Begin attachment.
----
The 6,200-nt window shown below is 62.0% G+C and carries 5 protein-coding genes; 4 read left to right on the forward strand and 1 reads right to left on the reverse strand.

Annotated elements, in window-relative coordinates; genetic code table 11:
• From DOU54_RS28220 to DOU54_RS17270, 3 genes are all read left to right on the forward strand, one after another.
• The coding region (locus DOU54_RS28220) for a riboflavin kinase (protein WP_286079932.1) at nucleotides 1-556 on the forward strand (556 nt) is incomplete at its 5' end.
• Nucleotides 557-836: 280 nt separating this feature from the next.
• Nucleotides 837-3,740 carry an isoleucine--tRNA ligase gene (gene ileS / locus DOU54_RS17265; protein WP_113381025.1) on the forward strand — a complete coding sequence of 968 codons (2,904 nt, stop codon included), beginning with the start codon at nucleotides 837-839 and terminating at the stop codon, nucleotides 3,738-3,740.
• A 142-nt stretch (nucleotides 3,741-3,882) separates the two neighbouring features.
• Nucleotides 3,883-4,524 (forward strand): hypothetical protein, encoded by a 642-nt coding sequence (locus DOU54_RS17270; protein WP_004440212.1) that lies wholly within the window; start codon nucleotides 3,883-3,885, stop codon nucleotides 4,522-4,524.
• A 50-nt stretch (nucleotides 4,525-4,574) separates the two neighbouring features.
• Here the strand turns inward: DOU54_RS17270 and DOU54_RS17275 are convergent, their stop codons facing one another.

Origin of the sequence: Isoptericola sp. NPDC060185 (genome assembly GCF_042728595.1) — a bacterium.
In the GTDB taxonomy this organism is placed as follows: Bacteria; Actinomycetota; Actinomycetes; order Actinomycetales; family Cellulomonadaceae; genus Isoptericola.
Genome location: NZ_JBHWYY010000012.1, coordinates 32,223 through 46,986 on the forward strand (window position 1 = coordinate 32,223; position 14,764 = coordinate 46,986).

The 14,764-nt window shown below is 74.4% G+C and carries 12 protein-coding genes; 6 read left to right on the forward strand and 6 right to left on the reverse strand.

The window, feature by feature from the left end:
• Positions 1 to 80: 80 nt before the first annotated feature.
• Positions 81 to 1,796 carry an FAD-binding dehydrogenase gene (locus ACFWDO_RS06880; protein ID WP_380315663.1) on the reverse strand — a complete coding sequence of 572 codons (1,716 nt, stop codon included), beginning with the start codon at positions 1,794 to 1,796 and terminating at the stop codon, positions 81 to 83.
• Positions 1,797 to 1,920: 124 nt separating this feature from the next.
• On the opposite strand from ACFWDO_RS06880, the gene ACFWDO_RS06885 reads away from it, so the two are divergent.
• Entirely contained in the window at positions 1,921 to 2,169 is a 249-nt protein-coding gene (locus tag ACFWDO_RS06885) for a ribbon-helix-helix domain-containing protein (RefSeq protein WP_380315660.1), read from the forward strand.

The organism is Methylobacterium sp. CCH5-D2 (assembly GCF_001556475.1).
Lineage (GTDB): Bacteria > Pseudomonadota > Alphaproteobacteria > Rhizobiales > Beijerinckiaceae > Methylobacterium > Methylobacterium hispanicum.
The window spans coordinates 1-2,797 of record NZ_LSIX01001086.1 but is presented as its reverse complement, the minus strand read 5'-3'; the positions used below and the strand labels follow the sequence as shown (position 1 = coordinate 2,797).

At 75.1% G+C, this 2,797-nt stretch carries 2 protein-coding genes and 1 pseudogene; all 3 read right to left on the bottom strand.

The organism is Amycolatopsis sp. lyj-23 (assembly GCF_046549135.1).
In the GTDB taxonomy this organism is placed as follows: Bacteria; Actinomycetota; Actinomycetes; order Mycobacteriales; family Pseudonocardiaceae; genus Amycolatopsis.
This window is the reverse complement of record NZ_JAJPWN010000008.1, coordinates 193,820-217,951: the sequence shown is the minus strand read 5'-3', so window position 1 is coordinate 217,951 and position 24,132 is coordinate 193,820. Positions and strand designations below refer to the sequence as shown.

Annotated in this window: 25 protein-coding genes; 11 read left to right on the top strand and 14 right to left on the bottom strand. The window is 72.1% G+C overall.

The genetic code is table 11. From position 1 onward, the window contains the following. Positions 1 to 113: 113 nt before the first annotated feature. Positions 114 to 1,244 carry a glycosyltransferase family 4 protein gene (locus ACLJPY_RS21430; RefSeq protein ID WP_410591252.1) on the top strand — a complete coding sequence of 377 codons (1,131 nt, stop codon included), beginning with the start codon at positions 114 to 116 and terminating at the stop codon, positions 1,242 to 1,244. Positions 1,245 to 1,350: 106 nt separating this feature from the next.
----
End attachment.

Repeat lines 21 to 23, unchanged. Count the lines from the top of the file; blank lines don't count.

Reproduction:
The organism is Methylobacterium sp. CCH5-D2 (assembly GCF_001556475.1).
Lineage (GTDB): Bacteria > Pseudomonadota > Alphaproteobacteria > Rhizobiales > Beijerinckiaceae > Methylobacterium > Methylobacterium hispanicum.
The window spans coordinates 1-2,797 of record NZ_LSIX01001086.1 but is presented as its reverse complement, the minus strand read 5'-3'; the positions used below and the strand labels follow the sequence as shown (position 1 = coordinate 2,797).